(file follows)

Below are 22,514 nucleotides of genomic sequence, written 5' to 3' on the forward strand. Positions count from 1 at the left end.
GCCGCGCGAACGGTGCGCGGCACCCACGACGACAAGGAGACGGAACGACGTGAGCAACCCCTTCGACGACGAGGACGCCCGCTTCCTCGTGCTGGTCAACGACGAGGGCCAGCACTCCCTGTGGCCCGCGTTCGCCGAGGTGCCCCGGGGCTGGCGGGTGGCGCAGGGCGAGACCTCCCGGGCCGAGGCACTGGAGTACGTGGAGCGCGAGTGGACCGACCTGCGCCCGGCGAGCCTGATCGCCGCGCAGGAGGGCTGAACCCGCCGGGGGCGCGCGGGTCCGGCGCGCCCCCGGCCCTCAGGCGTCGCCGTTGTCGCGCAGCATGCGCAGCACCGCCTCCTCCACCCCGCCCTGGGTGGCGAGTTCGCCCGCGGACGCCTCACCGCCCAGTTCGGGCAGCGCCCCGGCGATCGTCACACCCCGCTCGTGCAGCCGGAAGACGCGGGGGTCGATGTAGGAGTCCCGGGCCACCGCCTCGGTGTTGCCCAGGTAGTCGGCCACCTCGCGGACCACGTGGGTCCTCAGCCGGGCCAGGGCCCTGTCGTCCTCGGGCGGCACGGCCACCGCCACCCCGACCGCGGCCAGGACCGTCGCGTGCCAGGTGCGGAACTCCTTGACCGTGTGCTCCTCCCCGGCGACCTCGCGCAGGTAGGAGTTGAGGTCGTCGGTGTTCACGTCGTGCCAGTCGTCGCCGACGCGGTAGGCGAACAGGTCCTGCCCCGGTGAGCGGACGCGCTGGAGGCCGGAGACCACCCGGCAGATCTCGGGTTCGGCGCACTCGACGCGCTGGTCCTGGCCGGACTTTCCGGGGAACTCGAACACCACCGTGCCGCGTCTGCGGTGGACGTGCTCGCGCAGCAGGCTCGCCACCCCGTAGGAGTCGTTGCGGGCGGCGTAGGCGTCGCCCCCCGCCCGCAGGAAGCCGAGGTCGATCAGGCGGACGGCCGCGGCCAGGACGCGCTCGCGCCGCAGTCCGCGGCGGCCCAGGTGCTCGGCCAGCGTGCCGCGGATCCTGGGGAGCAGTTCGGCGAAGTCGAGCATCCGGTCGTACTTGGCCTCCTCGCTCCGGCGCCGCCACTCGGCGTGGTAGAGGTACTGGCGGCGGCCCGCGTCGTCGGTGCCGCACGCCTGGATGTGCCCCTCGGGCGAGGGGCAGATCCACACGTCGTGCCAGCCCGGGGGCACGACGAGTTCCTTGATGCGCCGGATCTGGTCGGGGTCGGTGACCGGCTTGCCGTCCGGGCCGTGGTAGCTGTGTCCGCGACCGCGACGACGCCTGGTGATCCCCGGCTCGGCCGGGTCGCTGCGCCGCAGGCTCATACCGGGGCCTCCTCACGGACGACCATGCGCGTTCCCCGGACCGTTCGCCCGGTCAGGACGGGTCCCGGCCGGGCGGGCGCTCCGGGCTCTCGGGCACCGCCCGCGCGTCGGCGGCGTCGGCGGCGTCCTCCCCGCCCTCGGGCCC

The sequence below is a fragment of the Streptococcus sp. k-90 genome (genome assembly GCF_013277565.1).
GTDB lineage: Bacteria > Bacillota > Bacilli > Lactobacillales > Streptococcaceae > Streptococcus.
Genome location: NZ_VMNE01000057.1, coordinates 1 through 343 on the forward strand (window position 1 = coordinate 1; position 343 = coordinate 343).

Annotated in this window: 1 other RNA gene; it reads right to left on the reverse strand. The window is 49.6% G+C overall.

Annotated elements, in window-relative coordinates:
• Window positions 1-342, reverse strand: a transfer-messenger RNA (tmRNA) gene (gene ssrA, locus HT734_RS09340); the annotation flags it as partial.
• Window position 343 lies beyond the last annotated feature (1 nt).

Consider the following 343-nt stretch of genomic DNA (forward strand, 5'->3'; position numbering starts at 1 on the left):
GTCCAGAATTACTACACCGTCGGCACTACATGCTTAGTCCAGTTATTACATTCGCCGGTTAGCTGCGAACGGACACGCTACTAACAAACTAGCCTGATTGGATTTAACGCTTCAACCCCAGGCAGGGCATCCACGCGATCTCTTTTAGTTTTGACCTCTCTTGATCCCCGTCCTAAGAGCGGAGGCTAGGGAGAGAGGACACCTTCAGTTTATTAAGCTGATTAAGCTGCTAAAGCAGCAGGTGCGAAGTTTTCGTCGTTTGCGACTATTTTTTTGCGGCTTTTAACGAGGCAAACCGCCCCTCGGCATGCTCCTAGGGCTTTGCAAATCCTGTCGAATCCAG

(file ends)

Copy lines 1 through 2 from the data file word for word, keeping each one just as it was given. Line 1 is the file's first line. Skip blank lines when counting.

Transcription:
Below are 22,514 nucleotides of genomic sequence, written 5' to 3' on the forward strand. Positions count from 1 at the left end.
GCCGCGCGAACGGTGCGCGGCACCCACGACGACAAGGAGACGGAACGACGTGAGCAACCCCTTCGACGACGAGGACGCCCGCTTCCTCGTGCTGGTCAACGACGAGGGCCAGCACTCCCTGTGGCCCGCGTTCGCCGAGGTGCCCCGGGGCTGGCGGGTGGCGCAGGGCGAGACCTCCCGGGCCGAGGCACTGGAGTACGTGGAGCGCGAGTGGACCGACCTGCGCCCGGCGAGCCTGATCGCCGCGCAGGAGGGCTGAACCCGCCGGGGGCGCGCGGGTCCGGCGCGCCCCCGGCCCTCAGGCGTCGCCGTTGTCGCGCAGCATGCGCAGCACCGCCTCCTCCACCCCGCCCTGGGTGGCGAGTTCGCCCGCGGACGCCTCACCGCCCAGTTCGGGCAGCGCCCCGGCGATCGTCACACCCCGCTCGTGCAGCCGGAAGACGCGGGGGTCGATGTAGGAGTCCCGGGCCACCGCCTCGGTGTTGCCCAGGTAGTCGGCCACCTCGCGGACCACGTGGGTCCTCAGCCGGGCCAGGGCCCTGTCGTCCTCGGGCGGCACGGCCACCGCCACCCCGACCGCGGCCAGGACCGTCGCGTGCCAGGTGCGGAACTCCTTGACCGTGTGCTCCTCCCCGGCGACCTCGCGCAGGTAGGAGTTGAGGTCGTCGGTGTTCACGTCGTGCCAGTCGTCGCCGACGCGGTAGGCGAACAGGTCCTGCCCCGGTGAGCGGACGCGCTGGAGGCCGGAGACCACCCGGCAGATCTCGGGTTCGGCGCACTCGACGCGCTGGTCCTGGCCGGACTTTCCGGGGAACTCGAACACCACCGTGCCGCGTCTGCGGTGGACGTGCTCGCGCAGCAGGCTCGCCACCCCGTAGGAGTCGTTGCGGGCGGCGTAGGCGTCGCCCCCCGCCCGCAGGAAGCCGAGGTCGATCAGGCGGACGGCCGCGGCCAGGACGCGCTCGCGCCGCAGTCCGCGGCGGCCCAGGTGCTCGGCCAGCGTGCCGCGGATCCTGGGGAGCAGTTCGGCGAAGTCGAGCATCCGGTCGTACTTGGCCTCCTCGCTCCGGCGCCGCCACTCGGCGTGGTAGAGGTACTGGCGGCGGCCCGCGTCGTCGGTGCCGCACGCCTGGATGTGCCCCTCGGGCGAGGGGCAGATCCACACGTCGTGCCAGCCCGGGGGCACGACGAGTTCCTTGATGCGCCGGATCTGGTCGGGGTCGGTGACCGGCTTGCCGTCCGGGCCGTGGTAGCTGTGTCCGCGACCGCGACGACGCCTGGTGATCCCCGGCTCGGCCGGGTCGCTGCGCCGCAGGCTCATACCGGGGCCTCCTCACGGACGACCATGCGCGTTCCCCGGACCGTTCGCCCGGTCAGGACGGGTCCCGGCCGGGCGGGCGCTCCGGGCTCTCGGGCACCGCCCGCGCGTCGGCGGCGTCGGCGGCGTCCTCCCCGCCCTCGGGCCC